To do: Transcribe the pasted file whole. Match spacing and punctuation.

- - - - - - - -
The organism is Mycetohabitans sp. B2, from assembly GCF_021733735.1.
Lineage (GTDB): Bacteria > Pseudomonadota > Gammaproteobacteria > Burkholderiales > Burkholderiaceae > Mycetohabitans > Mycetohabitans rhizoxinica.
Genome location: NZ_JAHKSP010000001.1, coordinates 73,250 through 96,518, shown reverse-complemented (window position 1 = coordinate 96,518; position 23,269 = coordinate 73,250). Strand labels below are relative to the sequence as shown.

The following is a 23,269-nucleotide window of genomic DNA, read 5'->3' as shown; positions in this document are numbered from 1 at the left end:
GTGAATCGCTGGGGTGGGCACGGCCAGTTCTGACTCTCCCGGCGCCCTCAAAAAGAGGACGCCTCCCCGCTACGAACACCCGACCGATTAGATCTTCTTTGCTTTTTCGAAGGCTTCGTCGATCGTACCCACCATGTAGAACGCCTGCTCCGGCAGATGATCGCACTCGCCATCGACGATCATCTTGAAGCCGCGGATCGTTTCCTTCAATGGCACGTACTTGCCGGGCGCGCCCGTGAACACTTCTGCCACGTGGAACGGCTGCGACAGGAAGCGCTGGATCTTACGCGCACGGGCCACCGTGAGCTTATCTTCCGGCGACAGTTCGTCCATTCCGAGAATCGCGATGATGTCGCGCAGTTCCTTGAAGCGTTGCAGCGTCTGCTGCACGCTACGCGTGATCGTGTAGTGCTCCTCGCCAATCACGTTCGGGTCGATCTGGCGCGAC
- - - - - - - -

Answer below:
The organism is Mycetohabitans sp. B2, from assembly GCF_021733735.1.
Lineage (GTDB): Bacteria > Pseudomonadota > Gammaproteobacteria > Burkholderiales > Burkholderiaceae > Mycetohabitans > Mycetohabitans rhizoxinica.
Genome location: NZ_JAHKSP010000001.1, coordinates 73,250 through 96,518, shown reverse-complemented (window position 1 = coordinate 96,518; position 23,269 = coordinate 73,250). Strand labels below are relative to the sequence as shown.

The following is a 23,269-nucleotide window of genomic DNA, read 5'->3' as shown; positions in this document are numbered from 1 at the left end:
GTGAATCGCTGGGGTGGGCACGGCCAGTTCTGACTCTCCCGGCGCCCTCAAAAAGAGGACGCCTCCCCGCTACGAACACCCGACCGATTAGATCTTCTTTGCTTTTTCGAAGGCTTCGTCGATCGTACCCACCATGTAGAACGCCTGCTCCGGCAGATGATCGCACTCGCCATCGACGATCATCTTGAAGCCGCGGATCGTTTCCTTCAATGGCACGTACTTGCCGGGCGCGCCCGTGAACACTTCTGCCACGTGGAACGGCTGCGACAGGAAGCGCTGGATCTTACGCGCACGGGCCACCGTGAGCTTATCTTCCGGCGACAGTTCGTCCATTCCGAGAATCGCGATGATGTCGCGCAGTTCCTTGAAGCGTTGCAGCGTCTGCTGCACGCTACGCGTGATCGTGTAGTGCTCCTCGCCAATCACGTTCGGGTCGATCTGGCGCGAC